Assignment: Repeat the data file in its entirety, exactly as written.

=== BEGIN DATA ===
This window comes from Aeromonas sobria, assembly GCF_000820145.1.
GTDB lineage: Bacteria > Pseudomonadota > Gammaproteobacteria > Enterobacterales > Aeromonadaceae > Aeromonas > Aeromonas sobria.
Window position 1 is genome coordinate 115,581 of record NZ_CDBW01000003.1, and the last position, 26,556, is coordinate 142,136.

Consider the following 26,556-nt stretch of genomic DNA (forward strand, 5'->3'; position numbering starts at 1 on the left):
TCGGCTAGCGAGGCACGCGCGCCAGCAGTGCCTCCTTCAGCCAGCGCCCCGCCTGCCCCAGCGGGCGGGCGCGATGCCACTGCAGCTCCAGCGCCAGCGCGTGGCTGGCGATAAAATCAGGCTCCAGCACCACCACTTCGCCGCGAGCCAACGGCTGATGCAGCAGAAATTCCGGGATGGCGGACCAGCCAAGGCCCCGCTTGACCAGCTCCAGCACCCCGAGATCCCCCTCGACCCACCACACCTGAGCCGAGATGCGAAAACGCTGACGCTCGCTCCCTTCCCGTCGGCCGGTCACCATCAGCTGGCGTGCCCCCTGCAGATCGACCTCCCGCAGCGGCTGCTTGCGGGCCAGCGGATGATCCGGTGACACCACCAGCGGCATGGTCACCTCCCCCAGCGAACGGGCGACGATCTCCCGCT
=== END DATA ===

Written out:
This window comes from Aeromonas sobria, assembly GCF_000820145.1.
GTDB lineage: Bacteria > Pseudomonadota > Gammaproteobacteria > Enterobacterales > Aeromonadaceae > Aeromonas > Aeromonas sobria.
Window position 1 is genome coordinate 115,581 of record NZ_CDBW01000003.1, and the last position, 26,556, is coordinate 142,136.

Consider the following 26,556-nt stretch of genomic DNA (forward strand, 5'->3'; position numbering starts at 1 on the left):
TCGGCTAGCGAGGCACGCGCGCCAGCAGTGCCTCCTTCAGCCAGCGCCCCGCCTGCCCCAGCGGGCGGGCGCGATGCCACTGCAGCTCCAGCGCCAGCGCGTGGCTGGCGATAAAATCAGGCTCCAGCACCACCACTTCGCCGCGAGCCAACGGCTGATGCAGCAGAAATTCCGGGATGGCGGACCAGCCAAGGCCCCGCTTGACCAGCTCCAGCACCCCGAGATCCCCCTCGACCCACCACACCTGAGCCGAGATGCGAAAACGCTGACGCTCGCTCCCTTCCCGTCGGCCGGTCACCATCAGCTGGCGTGCCCCCTGCAGATCGACCTCCCGCAGCGGCTGCTTGCGGGCCAGCGGATGATCCGGTGACACCACCAGCGGCATGGTCACCTCCCCCAGCGAACGGGCGACGATCTCCCGCT